London Restaurants Face a World of Pain in 2017
London restaurateurs are looking to the future. And many don’t like what they see.
“As a restaurant operator, 2017 terrifies me,” said Russell Norman, co-owner of the Polpo, a popular mini-chain of Italian restaurants. “It really could be a perfect storm.”
London’s dining scene is arguably more vibrant and successful than it’s ever been, and by one measure, at least, 2016 was a record year for openings. Many chefs think business will still improve this year, but they see strong headwinds.
First there was Britain’s vote on June 23 to leave the European Union, which sent chefs into a spin: Restaurant owners rely heavily on hosts, waiters, and cooks from Spain, Italy, and France, and they fear Brexit will mean restrictions on the right to work in the U.K.
When the British pound tanked after the vote, restaurants had to pay more for imported food and wine. Some wine prices have increased as much as 10 percent, Norman says, and certain staples, such as olive oil, are at their highest prices in years in the U.K.
Now they will have to swallow another increase: higher property taxes, known as business rates, that kick in in April. The size of the increase varies. The bill for Café Murano in Covent Garden, for example, will jump 46 percent, to £157,000 ($196,000). In Hoxton, Merchants Tavern’s bill will advance 27 percent, to £70,000.
Some restaurants will be passing costs along to diners or squeezing other expenses where they can find pennies to save, said Chris Yates, managing director of Angela Hartnett restaurants, which include Café Murano and Merchants Tavern. “Why do you think we don’t see uniforms, tablecloths, etc., in restaurants any more?” he said.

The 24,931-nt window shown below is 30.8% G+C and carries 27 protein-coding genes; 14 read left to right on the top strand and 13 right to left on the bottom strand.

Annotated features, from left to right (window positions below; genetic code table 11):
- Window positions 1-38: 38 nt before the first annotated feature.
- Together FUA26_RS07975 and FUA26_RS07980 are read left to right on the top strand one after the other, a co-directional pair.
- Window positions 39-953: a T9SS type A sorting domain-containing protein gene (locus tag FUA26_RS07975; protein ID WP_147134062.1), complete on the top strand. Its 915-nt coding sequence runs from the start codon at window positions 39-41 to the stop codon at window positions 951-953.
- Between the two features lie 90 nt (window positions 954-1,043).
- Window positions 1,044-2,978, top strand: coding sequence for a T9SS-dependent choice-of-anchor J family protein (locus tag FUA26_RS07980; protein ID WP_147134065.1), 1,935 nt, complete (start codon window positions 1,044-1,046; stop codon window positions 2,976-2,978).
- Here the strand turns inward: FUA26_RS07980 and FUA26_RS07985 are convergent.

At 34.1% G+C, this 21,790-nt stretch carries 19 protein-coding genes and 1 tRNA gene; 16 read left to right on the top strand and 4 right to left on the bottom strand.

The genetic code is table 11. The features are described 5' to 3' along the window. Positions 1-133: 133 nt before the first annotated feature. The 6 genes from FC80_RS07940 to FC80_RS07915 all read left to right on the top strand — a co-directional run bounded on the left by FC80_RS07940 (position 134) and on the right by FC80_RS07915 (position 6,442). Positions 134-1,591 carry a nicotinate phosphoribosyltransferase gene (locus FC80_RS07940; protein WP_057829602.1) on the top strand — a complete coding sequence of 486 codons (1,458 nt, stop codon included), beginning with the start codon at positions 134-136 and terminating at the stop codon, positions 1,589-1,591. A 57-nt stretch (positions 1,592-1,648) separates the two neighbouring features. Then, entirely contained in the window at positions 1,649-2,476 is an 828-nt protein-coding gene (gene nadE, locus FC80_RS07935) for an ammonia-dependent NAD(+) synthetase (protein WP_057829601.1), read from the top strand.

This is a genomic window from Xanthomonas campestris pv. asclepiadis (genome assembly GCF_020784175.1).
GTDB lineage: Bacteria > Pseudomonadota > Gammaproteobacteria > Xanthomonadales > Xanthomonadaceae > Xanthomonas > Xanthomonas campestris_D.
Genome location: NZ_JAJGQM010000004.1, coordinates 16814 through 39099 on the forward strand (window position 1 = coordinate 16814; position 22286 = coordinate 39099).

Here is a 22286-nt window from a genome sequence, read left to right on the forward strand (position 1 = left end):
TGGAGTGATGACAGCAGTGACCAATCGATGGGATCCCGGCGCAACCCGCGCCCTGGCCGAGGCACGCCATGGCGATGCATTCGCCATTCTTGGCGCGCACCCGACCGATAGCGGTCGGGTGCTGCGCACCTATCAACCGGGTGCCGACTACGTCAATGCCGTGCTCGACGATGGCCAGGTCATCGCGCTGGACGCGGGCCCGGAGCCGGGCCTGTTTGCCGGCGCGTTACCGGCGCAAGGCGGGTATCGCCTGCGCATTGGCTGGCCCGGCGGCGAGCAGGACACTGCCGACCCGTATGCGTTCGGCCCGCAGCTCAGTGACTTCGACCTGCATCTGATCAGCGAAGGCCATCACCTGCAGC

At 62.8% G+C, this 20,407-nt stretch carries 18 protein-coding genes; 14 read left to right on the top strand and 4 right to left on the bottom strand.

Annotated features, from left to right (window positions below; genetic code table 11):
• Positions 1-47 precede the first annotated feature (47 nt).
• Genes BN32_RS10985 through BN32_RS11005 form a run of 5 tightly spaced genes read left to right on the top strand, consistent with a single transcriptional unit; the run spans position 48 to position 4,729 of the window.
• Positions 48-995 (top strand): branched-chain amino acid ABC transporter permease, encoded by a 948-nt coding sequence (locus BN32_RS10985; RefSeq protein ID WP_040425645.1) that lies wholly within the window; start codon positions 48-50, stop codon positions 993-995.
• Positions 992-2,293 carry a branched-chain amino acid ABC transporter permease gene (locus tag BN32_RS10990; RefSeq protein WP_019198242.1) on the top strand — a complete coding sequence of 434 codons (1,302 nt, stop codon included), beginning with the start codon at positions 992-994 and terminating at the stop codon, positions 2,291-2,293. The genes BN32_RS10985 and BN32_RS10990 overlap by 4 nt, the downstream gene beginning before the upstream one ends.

Des Gunewardena, whose D&D London group owns more than 25 London bars and restaurants, said he could be facing a tough year.
“The reality of the Brexit deal is going to emerge,” he said. “There is a lot of pressure of costs on all fronts. The impact of the property-rates revaluation and the increasing cost of staff are likely to have as much, if not more, impact than the rising cost of ingredients.”
Gunewardena said that corporate spending still increased last year but was noticeably less than exuberant. “If people are concerned that their business may be badly affected, they are not going to throw swanky parties,” he said.
Restaurant managers are most worried about their staffing, though there’s little hard evidence that they’ll have trouble hiring. While it may be too soon to tell, there are some signs: Figures released Wednesday from the Office for National Statistics showed that the number of EU workers in the U.K. fell the most in five years during the final three months of 2016.
Galvin at Windows, atop the London Hilton on Park Lane, employs more than 70 people as hosts, waiters, bartenders, and other front-of-house positions. Two are British. At Grain Store, in King’s Cross, it’s eight out of 70. At the Wolseley, on Piccadilly, 62 percent of employees are from Europe.
“I wonder what will happen,” said Fred Sirieix, the French-born general manager of Galvin at Windows. “I still cannot find any British people. It is not a profession people think of doing. It is seen as subservient.”
Jeremy King, whose Corbin & King group owns several of London’s most fashionable restaurants, including the Wolseley, the Delaunay, and Zedel, is just as worried.
“Brexit has had a terrible effect on the morale of our European staff,” he says. “Many have felt unwelcome in the country and have left. Let there be no misunderstanding: The absence of free movement across Europe will be a disaster for the hospitality industry.”
One restaurateur who remains upbeat is Leonid Shutov. He owns the fancy Bob Bob Ricard in Soho, where diners can press a button at their table to order an emergency bottle of Champagne. He’s planning to open a 400-seat restaurant in the City financial district.
How does he feel now that JPMorgan Chase & Co., HSBC Holdings Plc, and other banks are starting to outline plans to move staff overseas? Very relaxed, it seems.
He’s not even concerned about the employment situation, though he estimates that about 80 percent of his staffers hold foreign passports.
“I'm not worried,” he says. “I’m sure the U.K. and the EU will come up with a fair and equitable agreement that allows migration and is in everyone’s economic interest.”
Let’s hope so.